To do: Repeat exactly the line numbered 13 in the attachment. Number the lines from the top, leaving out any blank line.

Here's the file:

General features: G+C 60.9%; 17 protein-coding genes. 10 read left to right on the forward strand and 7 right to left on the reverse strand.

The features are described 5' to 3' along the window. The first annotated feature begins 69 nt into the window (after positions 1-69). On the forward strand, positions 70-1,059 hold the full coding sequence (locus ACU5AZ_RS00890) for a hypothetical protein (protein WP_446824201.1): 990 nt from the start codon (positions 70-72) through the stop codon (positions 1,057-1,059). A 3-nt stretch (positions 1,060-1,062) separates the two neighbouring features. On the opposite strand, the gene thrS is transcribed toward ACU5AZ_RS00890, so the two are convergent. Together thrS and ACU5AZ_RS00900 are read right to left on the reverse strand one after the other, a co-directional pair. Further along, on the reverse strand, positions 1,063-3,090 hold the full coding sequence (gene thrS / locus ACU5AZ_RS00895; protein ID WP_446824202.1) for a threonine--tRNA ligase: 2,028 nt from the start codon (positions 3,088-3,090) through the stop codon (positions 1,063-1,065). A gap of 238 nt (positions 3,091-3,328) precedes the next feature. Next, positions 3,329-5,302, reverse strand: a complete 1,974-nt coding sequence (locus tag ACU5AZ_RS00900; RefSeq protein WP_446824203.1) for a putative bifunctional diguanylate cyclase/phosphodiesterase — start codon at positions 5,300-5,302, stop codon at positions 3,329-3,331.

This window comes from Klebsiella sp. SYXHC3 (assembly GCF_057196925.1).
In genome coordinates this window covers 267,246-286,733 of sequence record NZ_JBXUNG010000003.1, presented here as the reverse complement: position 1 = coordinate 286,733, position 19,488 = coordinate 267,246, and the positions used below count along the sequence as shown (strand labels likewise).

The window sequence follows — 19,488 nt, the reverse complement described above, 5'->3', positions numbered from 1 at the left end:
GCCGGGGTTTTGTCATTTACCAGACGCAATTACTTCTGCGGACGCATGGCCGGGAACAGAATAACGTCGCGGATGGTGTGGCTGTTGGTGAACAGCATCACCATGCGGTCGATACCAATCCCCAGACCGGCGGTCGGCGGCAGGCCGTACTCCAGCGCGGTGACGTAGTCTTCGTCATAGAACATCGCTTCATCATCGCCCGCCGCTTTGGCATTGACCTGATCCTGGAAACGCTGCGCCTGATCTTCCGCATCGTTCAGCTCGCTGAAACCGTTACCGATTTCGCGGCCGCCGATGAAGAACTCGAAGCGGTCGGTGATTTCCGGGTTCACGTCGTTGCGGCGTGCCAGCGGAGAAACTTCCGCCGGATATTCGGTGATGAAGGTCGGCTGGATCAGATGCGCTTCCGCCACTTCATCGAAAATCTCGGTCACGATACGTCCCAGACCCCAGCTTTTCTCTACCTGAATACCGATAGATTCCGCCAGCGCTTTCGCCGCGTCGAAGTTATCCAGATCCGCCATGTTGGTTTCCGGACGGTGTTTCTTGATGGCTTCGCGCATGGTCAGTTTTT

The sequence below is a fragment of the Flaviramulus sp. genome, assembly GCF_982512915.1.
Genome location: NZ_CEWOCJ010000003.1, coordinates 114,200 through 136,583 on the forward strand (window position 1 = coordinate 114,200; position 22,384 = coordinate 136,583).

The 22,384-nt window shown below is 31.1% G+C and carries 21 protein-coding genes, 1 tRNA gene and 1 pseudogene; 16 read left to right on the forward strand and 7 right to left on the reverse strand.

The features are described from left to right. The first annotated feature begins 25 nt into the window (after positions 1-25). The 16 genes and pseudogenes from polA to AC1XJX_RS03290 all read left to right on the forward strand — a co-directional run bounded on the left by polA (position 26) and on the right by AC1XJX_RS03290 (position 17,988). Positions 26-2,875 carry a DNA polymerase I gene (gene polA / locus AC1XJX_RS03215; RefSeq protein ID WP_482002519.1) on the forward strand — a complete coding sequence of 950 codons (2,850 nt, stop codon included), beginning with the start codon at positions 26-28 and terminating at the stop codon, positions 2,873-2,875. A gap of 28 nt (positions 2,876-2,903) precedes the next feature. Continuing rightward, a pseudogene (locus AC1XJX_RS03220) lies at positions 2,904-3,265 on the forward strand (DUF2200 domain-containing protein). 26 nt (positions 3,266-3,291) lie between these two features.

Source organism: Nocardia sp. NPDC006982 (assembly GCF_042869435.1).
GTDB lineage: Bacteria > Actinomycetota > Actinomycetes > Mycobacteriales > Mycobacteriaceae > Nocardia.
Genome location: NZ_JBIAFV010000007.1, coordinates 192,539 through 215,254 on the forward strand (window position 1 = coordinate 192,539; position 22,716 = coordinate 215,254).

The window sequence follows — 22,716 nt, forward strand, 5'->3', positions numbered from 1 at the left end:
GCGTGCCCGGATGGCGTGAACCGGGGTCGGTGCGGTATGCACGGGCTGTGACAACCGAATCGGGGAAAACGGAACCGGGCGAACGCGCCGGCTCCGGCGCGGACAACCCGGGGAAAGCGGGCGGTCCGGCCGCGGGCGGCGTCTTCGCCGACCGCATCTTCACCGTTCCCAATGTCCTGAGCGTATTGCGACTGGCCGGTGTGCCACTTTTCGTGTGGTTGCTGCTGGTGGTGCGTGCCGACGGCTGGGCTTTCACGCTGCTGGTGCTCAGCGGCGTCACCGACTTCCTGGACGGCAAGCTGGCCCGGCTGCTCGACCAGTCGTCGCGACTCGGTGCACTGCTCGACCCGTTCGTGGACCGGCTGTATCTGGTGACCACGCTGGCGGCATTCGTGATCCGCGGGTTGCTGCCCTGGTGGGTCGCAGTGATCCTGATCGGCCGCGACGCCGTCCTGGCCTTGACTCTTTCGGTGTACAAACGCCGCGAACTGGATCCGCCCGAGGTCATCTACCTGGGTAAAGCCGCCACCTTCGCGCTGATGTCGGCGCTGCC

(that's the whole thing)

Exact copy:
Genome location: NZ_JBIAFV010000007.1, coordinates 192,539 through 215,254 on the forward strand (window position 1 = coordinate 192,539; position 22,716 = coordinate 215,254).